Menu
Search

How do you say ‘to die’ in Russian? Posted by on May 19, 2021 in Culture, language

Many Russians devoted May 11th this year to visiting the graves of their loved ones. Known as Роди́тельский день и́ли Радо́ница (Roditel’skiy Den’ or Radonista), this day is directly related to Orthodox Easter and you can read more about the gist of it in Yelena’s old blog here. For a more detailed account on this tradition, I highly recommend this article by Irena Mostowicz on Radonitsa celebrations in the Smolensk Region.

In lieu of Radonitsa, let’s talk about the three most commonly used Russian verbs that mean ‘to die’ and the nouns derived from them that mean ‘deceased’.

a couple at the cemetery

Image by Вадим Кольцов from Pixabay

To die

Compare the following sentences:

Мой де́душка у́мер про́шлой но́чью.

Мой де́душка поги́б про́шлой но́чью.

Мой де́душка сконча́лся про́шлой но́чью.

You might hastily write off all three as My grandpa died last night. However, each of these three Russian verbs paints a different picture of how ‘the grandpa’ perished.

Умере́ть is generally used to talk about death from natural causes, e.g. ‘умере́ть от ста́рости’ и́ли ‘умере́ть есте́ственной сме́ртью’ (to die of old age or to die of natural causes). More broadly, умере́ть can simply equate to ‘ceasing to exist or live’ or ‘to stop working’.

Твои́ секре́ты умру́т со мной. Your secrets die with me.

Мне сро́чно нужна́ заря́дка от нау́шников — они́ вот-во́т умру́т. I need my headphones’ charger ASAP. They are about to die.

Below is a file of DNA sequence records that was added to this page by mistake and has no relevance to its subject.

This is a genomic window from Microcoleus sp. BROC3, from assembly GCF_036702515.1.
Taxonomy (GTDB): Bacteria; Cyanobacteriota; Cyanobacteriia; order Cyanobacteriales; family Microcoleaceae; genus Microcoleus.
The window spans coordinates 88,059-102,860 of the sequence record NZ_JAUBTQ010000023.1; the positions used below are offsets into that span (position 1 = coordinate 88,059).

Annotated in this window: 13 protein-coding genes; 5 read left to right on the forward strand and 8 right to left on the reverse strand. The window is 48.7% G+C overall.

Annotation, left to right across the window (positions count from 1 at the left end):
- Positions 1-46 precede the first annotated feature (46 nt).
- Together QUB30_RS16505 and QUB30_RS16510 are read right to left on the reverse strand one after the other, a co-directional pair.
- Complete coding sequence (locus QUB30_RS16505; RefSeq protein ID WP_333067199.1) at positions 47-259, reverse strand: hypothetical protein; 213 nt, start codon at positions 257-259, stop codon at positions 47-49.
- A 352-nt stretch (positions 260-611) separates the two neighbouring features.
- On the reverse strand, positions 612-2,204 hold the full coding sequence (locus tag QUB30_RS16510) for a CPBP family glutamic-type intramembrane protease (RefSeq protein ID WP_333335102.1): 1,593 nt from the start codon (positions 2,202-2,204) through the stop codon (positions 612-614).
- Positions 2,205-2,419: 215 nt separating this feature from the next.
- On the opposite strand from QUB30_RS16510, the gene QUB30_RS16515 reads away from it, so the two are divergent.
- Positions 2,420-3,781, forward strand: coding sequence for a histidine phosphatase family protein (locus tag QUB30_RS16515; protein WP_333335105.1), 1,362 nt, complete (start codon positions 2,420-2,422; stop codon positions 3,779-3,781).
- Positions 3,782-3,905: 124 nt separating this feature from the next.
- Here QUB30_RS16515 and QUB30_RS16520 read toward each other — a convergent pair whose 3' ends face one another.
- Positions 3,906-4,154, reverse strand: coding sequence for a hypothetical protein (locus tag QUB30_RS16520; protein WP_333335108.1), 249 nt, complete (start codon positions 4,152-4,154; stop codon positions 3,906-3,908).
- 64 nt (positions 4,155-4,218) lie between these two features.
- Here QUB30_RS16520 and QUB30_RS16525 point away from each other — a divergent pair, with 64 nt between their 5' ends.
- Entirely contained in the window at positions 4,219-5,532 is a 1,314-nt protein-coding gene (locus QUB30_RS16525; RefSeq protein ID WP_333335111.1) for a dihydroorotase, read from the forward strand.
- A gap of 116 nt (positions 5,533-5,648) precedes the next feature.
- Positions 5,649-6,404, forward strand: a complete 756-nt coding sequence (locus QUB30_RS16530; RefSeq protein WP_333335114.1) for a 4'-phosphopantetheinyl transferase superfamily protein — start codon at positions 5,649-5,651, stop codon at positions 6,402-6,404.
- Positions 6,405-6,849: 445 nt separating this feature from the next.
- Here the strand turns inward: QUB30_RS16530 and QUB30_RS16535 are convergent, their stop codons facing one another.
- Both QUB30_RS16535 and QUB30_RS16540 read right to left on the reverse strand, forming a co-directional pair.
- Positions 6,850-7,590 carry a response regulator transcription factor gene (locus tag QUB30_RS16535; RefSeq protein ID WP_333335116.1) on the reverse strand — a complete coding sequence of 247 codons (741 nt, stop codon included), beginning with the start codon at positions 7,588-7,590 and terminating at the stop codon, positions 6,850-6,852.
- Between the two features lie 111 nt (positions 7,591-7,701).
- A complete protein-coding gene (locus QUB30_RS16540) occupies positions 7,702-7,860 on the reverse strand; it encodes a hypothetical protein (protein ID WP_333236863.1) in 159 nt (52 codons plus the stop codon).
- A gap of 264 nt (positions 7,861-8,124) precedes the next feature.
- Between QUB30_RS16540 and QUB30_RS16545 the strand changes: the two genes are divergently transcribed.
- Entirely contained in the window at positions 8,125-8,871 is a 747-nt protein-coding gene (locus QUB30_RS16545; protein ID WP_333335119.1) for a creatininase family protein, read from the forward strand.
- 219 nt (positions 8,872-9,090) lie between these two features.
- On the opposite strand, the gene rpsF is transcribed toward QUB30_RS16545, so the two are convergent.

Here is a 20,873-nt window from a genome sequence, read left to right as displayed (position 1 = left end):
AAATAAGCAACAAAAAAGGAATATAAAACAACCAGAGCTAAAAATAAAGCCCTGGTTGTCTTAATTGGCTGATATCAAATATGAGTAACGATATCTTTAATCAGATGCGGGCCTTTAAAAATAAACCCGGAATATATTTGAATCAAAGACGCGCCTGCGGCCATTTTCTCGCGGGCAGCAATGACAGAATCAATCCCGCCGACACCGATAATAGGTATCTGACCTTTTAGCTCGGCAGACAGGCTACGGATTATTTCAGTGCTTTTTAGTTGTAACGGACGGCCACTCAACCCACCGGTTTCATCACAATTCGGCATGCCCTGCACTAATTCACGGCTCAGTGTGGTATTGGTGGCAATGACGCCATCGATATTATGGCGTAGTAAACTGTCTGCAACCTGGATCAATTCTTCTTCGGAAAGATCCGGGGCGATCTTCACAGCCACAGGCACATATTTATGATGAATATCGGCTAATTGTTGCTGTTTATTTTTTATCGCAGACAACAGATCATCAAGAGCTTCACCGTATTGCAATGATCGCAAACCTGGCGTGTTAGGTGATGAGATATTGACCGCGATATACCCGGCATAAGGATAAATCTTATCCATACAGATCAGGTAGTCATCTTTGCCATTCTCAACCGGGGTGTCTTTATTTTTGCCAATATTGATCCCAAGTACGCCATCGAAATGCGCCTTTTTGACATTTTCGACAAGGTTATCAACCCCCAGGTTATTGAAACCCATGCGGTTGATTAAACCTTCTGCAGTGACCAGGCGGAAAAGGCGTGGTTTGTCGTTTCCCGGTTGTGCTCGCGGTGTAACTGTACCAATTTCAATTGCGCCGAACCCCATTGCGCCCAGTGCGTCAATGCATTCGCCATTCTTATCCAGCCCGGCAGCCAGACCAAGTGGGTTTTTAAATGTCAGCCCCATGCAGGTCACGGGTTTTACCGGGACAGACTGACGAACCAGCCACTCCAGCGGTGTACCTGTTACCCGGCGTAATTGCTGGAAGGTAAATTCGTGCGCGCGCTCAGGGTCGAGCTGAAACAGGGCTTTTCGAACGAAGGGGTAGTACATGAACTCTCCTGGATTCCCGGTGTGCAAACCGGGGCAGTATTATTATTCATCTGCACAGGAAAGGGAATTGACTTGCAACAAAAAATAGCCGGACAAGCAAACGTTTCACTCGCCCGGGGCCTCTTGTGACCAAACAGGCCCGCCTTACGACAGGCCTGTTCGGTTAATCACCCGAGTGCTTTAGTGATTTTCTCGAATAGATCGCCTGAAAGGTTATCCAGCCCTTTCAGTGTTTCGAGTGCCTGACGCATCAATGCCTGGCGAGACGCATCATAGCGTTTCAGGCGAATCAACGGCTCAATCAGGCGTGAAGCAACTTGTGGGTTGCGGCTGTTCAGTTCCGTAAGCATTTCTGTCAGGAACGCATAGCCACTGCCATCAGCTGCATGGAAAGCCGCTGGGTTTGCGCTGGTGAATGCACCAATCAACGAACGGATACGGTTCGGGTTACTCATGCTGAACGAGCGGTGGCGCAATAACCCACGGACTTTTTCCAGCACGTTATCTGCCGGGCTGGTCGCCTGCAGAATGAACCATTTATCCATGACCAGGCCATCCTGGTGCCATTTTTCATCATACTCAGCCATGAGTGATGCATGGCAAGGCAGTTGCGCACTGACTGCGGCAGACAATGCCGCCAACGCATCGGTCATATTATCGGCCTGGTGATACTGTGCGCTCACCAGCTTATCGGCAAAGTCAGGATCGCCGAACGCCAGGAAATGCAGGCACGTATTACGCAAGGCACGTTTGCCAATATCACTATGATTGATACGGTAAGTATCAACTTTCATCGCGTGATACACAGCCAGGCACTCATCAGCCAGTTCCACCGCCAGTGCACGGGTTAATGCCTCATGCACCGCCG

There are, of course, even more figurative expressions with the word ‘умере́ть’, as in ‘умере́ть со стра́ху’ or ‘умере́ть со стыда́’ (‘to die of fear’ or ‘to die from embarrassment’).

Поги́бнуть means to be killed by some outside force, usually brutally. For example, one can ‘поги́бнуть в бо́ю’ (to die in battle), ‘поги́бнуть в пожа́ре’ (to die in a fire).

Сконча́ться is a more formal and literary word for ‘умере́ть’. It comes from the noun ‘коне́ц’, which means ‘the end’. If you change out the prefix ‘c’ to ‘за’ you get everyday phrases like ‘молоко́ зака́нчивается’ (‘we are almost out of milk’, literally ‘the milk is almost finished’) or ‘фильм зако́нчился час наза́д’ (the movie ended an hour ago).

candles

Image by Niek Verlaan from Pixabay

The deceased or the dead

The words for ‘deceased’ in Russian are derived from verbs above. Therefore, we have:

Уме́рший

Мно́гие ве́рят, что души уме́рших не мо́гут оста́вить наш мир пока́ не вы́полнят незако́нченные дела.

Many people believe that the souls of the dead cannot leave our world until they take care of their unfinished business.

Поги́бший

Родны́е поги́бшей отказа́лись говори́ть с журнали́стами.

The relatives of the deceased refused to speak with the journalists.

Сконча́вшийся

man at the cemetery

Photo by Brett Sayles from Pexels

Мой неда́вно сконча́вшийся сосе́д после́дние пятна́дцать лет жил оди́н.

My recently deceased neighbor lived alone for the last 15 years.

There is more to cover in regard to the Russian language and traditions around сме́рть (death). So, for now, I leave you with Maria’s informative blog on some macabre sayings in Russian and a piece of cultural advice: if you are attending a funeral in Russia and would like to give the family of the deceased flowers, make sure to give an even number of flowers ётное коли́чество цвето́в). More on that in a future blog.

Tags: , , ,
Keep learning Russian with us!

Build vocabulary, practice pronunciation, and more with Transparent Language Online. Available anytime, anywhere, on any device.

Try it Free Find it at your Library
Share this:
Pin it

Leave a comment: